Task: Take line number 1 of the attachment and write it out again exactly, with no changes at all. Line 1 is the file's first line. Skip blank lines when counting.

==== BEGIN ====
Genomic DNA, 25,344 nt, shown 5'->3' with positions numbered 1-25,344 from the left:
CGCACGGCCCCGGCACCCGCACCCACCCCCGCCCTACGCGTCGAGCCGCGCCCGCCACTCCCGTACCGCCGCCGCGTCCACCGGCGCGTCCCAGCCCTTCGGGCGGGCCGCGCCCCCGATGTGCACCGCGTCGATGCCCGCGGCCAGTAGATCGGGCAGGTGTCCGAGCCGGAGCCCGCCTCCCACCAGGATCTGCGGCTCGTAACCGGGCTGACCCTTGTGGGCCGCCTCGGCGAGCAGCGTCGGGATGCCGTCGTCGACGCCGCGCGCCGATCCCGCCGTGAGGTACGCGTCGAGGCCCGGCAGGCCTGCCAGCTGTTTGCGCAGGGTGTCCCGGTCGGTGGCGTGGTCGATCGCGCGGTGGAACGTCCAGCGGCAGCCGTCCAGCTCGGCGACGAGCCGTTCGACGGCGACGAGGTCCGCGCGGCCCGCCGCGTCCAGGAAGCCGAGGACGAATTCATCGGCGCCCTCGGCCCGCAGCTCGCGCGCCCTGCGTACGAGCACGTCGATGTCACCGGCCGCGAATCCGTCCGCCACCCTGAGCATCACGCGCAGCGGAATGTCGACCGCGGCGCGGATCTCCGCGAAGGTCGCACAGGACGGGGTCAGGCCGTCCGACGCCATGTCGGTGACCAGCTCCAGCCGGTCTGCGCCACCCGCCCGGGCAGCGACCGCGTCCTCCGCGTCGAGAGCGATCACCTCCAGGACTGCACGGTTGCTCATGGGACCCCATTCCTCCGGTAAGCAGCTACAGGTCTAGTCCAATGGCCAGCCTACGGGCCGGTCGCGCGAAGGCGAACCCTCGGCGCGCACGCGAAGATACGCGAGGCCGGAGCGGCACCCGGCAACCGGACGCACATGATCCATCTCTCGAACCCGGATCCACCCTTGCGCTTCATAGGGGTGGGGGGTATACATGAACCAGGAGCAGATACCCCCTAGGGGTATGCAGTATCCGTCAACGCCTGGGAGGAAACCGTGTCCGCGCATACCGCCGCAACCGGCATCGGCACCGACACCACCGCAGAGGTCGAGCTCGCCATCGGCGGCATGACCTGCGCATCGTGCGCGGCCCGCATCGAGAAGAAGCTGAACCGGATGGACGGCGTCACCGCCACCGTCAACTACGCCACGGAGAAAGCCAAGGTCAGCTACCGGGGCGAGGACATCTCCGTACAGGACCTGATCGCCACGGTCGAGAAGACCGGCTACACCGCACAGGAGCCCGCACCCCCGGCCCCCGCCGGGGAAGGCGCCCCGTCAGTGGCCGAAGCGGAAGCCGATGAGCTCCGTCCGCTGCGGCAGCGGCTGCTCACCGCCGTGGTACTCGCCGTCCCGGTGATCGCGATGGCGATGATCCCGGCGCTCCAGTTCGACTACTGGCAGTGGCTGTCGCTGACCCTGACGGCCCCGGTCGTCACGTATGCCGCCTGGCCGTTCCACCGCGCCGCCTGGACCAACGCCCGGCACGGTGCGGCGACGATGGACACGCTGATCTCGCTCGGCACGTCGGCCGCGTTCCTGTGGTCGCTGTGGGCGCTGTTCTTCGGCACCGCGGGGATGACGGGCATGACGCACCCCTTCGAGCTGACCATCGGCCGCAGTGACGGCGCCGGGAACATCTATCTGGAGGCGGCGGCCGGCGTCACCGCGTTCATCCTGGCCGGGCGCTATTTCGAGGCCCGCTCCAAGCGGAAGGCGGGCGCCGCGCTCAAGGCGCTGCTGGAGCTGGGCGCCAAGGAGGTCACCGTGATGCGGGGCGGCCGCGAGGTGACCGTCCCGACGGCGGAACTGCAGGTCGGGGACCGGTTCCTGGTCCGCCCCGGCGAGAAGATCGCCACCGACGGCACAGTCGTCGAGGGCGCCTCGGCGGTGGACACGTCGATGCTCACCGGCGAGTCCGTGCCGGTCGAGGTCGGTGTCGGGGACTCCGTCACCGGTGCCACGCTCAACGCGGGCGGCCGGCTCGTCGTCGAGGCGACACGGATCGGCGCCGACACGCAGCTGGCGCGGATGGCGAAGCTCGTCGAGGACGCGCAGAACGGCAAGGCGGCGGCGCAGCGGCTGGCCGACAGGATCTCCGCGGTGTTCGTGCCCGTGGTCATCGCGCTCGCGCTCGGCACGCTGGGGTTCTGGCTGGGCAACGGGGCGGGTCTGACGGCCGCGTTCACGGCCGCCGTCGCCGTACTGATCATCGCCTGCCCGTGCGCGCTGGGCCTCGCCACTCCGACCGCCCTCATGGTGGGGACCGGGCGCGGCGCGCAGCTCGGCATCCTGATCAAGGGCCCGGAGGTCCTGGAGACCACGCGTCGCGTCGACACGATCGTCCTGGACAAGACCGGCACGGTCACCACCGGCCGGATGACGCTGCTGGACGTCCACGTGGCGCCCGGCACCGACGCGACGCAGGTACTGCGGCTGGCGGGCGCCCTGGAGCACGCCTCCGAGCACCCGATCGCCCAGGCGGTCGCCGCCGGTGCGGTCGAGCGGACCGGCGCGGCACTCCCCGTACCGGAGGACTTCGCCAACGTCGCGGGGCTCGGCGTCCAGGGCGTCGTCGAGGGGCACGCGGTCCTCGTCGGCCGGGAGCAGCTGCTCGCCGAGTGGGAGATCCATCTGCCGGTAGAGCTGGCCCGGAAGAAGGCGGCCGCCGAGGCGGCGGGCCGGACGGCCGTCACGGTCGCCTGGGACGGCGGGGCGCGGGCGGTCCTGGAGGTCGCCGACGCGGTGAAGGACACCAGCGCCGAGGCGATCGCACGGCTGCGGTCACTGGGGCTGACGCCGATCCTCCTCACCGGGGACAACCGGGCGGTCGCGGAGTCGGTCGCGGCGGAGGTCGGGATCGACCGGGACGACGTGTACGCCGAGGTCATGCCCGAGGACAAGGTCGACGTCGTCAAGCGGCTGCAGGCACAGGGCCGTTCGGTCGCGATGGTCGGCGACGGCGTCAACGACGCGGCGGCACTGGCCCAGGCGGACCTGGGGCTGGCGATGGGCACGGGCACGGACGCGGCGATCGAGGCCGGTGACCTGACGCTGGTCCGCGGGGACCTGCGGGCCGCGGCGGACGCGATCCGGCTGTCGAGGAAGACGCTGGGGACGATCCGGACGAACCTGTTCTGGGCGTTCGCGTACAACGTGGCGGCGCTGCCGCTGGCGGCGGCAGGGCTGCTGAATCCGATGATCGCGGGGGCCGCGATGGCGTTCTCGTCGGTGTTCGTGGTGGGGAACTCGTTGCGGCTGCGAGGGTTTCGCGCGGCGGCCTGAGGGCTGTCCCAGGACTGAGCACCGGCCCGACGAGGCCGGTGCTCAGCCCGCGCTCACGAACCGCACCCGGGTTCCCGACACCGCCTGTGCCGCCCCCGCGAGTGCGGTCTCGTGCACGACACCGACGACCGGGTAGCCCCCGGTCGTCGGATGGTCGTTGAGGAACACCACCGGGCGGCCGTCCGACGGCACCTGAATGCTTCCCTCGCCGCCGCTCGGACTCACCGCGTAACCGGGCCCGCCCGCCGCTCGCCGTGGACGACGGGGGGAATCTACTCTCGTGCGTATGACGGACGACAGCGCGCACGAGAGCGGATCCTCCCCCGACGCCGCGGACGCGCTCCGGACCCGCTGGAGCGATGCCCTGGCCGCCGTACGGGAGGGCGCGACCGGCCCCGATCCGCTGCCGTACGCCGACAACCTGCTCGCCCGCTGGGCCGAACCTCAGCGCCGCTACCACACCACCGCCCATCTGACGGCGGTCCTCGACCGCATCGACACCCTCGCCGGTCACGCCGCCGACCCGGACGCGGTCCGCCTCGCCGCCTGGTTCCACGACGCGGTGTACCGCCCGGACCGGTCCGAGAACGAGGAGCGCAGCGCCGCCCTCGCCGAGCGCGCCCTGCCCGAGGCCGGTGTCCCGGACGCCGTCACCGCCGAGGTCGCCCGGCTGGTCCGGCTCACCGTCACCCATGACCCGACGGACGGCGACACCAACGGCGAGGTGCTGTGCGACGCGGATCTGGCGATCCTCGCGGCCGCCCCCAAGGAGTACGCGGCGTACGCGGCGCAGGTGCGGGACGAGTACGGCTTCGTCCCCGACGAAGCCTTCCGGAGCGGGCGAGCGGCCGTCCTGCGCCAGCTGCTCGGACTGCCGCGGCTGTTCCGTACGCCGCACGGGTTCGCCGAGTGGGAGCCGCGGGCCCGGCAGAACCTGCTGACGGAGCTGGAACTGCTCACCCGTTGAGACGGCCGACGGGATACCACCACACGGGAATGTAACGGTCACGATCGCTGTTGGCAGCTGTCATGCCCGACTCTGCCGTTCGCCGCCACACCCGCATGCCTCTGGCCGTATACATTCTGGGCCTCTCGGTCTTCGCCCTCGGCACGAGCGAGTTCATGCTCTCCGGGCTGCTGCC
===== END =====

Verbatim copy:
Genomic DNA, 25,344 nt, shown 5'->3' with positions numbered 1-25,344 from the left: